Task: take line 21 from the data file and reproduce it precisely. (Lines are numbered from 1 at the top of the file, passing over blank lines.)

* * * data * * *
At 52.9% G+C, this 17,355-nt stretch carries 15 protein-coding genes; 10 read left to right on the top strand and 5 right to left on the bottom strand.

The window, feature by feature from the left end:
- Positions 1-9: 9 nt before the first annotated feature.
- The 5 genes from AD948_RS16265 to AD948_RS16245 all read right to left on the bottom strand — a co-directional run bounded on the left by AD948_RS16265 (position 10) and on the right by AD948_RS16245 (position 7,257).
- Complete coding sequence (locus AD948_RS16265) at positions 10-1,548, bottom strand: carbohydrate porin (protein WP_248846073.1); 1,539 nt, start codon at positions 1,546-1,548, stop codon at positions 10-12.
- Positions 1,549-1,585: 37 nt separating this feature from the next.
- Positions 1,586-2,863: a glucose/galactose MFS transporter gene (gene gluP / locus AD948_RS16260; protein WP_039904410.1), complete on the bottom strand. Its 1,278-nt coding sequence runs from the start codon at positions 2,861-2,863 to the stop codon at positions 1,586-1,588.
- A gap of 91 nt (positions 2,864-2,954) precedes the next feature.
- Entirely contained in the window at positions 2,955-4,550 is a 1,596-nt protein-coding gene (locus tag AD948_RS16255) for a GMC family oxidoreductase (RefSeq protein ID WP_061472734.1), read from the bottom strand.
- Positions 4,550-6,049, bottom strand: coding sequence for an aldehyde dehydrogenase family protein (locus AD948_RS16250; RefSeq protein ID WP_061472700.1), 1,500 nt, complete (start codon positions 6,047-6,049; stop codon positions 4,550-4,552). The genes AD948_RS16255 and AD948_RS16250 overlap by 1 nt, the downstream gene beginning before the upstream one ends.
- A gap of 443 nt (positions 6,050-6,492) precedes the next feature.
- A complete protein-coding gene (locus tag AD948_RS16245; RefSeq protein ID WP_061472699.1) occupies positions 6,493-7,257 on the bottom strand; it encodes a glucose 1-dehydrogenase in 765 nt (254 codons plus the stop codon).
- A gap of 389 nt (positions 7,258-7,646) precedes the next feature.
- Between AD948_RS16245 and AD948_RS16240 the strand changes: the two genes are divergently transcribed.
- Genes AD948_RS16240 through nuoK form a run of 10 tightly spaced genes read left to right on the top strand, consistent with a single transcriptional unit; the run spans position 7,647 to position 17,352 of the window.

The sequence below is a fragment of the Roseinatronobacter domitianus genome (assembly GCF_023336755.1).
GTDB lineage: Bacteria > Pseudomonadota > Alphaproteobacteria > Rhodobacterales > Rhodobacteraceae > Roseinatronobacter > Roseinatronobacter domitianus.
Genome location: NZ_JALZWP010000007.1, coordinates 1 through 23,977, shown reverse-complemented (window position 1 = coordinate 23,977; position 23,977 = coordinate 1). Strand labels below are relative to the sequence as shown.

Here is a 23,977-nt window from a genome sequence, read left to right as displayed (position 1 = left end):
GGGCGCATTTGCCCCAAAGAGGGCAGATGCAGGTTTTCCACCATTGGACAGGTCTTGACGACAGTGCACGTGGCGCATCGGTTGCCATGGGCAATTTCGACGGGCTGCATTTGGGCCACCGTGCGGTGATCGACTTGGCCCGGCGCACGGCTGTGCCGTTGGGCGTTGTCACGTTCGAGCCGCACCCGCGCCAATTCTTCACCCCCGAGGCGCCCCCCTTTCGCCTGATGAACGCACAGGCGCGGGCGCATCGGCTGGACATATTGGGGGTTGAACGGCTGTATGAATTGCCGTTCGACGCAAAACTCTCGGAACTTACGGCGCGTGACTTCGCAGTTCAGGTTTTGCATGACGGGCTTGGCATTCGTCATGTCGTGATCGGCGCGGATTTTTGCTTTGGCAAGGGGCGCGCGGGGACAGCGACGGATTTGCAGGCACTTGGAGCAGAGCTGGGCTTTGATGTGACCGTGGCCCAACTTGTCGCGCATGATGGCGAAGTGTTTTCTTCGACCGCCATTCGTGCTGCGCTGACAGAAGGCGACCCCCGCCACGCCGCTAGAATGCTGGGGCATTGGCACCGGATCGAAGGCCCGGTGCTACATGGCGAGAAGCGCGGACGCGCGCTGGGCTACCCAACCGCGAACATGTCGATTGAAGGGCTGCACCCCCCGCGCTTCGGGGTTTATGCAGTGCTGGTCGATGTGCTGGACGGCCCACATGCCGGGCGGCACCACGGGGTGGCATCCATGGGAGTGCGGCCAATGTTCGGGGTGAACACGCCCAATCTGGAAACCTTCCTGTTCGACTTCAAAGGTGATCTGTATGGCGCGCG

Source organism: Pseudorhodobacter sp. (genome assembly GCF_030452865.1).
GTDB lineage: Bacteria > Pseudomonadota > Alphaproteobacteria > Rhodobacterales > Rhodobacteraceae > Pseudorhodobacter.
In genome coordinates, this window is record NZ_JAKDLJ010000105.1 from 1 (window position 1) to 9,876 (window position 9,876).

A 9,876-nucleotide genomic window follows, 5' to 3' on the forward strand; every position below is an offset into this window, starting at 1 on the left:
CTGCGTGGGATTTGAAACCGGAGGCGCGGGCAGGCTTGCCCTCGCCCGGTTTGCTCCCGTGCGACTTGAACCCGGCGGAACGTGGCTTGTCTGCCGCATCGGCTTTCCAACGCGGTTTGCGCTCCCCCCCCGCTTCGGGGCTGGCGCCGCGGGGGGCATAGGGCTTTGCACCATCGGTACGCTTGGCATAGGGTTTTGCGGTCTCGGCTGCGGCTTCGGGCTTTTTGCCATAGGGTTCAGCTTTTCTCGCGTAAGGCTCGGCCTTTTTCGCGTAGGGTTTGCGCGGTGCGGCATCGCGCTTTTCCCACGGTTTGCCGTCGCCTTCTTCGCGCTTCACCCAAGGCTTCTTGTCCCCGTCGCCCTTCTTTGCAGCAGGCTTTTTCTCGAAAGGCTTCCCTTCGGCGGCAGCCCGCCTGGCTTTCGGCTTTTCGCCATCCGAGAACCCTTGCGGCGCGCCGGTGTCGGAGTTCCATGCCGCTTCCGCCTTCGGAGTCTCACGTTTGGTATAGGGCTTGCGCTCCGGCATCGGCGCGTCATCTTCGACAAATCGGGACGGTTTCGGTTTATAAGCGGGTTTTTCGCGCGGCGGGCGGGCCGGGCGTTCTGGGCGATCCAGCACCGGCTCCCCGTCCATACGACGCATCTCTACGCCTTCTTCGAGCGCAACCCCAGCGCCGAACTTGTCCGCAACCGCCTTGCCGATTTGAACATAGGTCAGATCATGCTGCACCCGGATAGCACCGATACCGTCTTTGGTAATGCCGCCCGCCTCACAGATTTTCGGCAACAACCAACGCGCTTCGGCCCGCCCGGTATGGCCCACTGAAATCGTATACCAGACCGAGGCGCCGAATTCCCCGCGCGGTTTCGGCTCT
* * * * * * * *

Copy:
Source organism: Pseudorhodobacter sp. (genome assembly GCF_030452865.1).